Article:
A week ago Storm Brian certainly made his presence felt across the South coast. The warnings leading up to Saturday were pretty accurate and yellow weather alerts meant anyone planning a day out needed to take appropriate care. I was one of those committed to work that day, photographing the Hampshire Rural Riding Club's Area 17 Dressage Qualifier at Crofton Equestrian Centre in Fareham.
Making sure I was prepared for both wind and rain, I dug out my Op Tech rain sleeve for one camera and recently purchased a Mudder 2-stage rain cover to ensure that both cameras had adequate protection from whatever Storm Brian would throw at them during the day. He didn't disappoint! While the early morning was quite deceiving, by 9.00am, the rain clouds were looking ominous and the wind was certainly in evidence.
I set one camera up with the Op Tech easily enough, but my Canon 5D mrkiii needed the bigger protective sleeve and it wasn't easy. Covering the lens was simple enough, but ensuring the body was fully protected needed a lot more work. The cover itself is robust and it is waterproof, but there's an assumption that no camera strap is in place as there's no strap holes although there is a good zip on the base should you wish to use a tripod or mono pod. That meant dismantling my camera strap, taking it out of the arm holes and reattaching it. The result wasn't great and I spent much of the day undoing and doing up the base zip so I could get access to the LCD screen. I so liked the idea of having a robust waterproof cover that could protect my prized camera and 70-200 lens, but I was disappointed and even frustrated given the battle against the elements. On the other hand, while I'd had reservations about the Op Tech sleeve, it kept my camera and lens dry and while I wasn't using it, the camera was still safe with no rain penetration.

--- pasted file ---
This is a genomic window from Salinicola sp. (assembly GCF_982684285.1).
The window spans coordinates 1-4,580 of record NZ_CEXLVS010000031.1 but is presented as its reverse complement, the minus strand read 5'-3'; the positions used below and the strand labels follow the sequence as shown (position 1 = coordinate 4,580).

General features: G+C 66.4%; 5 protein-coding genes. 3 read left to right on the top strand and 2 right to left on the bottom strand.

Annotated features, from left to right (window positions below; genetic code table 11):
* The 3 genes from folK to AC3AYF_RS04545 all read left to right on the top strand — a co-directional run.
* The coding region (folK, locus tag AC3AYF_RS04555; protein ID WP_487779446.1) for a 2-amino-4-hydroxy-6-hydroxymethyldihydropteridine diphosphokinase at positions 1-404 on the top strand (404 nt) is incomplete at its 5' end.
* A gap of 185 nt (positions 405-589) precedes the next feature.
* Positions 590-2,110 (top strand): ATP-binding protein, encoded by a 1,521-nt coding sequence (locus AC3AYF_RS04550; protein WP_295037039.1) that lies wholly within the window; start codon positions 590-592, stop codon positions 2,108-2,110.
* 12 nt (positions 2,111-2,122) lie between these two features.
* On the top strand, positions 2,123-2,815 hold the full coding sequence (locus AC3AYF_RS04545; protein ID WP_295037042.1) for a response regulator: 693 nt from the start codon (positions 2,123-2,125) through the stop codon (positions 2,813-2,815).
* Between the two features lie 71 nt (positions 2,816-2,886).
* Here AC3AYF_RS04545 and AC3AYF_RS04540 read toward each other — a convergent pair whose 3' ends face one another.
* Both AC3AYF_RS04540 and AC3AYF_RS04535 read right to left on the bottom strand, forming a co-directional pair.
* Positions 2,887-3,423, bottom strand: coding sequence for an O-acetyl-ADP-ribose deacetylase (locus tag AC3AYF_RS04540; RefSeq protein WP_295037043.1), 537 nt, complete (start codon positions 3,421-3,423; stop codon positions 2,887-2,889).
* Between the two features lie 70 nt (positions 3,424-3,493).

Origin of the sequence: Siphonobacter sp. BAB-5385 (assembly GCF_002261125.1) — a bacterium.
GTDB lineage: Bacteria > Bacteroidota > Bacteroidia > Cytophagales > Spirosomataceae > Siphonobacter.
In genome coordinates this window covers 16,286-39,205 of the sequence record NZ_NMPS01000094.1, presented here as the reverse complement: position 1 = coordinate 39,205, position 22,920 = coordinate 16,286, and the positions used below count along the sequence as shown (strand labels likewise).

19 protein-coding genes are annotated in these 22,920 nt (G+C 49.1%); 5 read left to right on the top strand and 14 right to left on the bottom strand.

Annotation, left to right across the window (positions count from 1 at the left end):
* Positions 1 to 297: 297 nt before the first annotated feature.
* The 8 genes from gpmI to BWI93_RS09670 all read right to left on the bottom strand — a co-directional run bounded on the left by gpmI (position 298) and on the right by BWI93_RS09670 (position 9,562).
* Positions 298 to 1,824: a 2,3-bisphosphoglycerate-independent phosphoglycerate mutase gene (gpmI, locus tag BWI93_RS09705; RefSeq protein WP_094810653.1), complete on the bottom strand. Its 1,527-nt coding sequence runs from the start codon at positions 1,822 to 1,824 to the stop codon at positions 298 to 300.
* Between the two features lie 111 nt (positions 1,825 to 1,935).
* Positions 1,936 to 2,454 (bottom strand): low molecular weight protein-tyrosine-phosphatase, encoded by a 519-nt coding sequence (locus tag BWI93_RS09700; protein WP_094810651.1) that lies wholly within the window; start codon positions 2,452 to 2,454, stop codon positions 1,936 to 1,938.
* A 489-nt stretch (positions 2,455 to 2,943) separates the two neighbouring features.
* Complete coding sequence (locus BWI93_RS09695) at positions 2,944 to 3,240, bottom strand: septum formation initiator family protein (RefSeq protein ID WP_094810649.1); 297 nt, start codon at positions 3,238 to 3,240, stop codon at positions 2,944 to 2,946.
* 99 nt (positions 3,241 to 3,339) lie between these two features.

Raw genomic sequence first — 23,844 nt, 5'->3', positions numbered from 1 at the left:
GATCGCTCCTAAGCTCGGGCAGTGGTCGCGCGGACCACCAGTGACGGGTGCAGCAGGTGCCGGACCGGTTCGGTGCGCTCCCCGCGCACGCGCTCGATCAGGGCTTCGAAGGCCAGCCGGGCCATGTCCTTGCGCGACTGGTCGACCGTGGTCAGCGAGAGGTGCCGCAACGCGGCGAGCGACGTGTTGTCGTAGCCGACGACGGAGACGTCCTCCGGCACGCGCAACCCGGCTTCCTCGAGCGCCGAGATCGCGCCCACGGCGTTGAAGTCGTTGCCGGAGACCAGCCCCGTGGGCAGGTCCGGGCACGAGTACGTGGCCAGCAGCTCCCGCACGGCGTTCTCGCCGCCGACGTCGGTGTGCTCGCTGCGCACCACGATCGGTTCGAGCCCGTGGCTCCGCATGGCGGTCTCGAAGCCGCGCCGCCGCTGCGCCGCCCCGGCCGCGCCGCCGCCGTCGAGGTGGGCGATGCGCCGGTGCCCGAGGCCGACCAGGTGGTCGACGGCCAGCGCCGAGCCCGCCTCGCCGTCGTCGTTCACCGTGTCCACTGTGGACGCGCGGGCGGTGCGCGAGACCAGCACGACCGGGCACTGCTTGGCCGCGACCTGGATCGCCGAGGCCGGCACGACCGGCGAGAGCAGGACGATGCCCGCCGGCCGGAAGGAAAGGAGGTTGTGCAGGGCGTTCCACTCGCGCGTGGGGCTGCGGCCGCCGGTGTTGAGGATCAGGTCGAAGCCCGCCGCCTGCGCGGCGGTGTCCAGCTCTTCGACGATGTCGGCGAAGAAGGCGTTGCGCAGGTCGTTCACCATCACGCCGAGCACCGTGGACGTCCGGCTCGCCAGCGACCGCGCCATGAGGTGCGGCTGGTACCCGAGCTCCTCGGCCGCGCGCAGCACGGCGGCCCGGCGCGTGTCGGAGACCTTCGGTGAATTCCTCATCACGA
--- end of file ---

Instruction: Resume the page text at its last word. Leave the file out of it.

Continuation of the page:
Having fought with the Mudder-2, I still had to ensure that I was both dry and not too cold (I daren't say warm as that takes a lot). Layers and layers I took and for the most part it worked, particularly my lightweight Musto and QUBA coats which kept the wind and rain out. But in all honestly, preparing both yourself and your equipment to work in whatever the British weather delivers is so important. Ensuring not only your camera, but batteries and CF/SD cards are all safe from the elements, makes for an added level of complication that you ignore at your peril.
As it happened, while the wind was everything the forecast predicted, the rain was less intense which was a bonus! However, the wind played havoc with the timing as about 30% of competitors didn't feel they wanted to risk travelling their equine partners for a six minute dressage test. Those that did come, did brilliantly well, particularly when their horses encountered dressage boards floating across the arena mid test. More than once well-pegged boards were picked up by the 45mph gusts and scattered where the wind left them. Amazingly the horses didn't panic, they just suspended their test while judges, writers, stewards and friends realigned and pinned the boards back in place and continued their test where they left off. In all of this the junior competitors had the benefit of performing in the indoor arena, a bonus at any level!
Credit has to be given to the few riders and their horses who jumped on an early ferry from the Isle of Wight to compete. None seemed to be affected by a blustery journey over and completed their tests in some of most testing weather of the day.
For me, I was lucky to be able to retreat to the indoor arena when the rain was horizontal, but with three arenas to cover and a difficult timetable to follow, I braved the wind, rain and at times some very harsh sunlight for six hours. Looking now at some of the images, it's difficult to visualise just how wet, blustery and bright the day really was, but I was grateful, more than once, that I had a solid fence to use as a brace to take photos!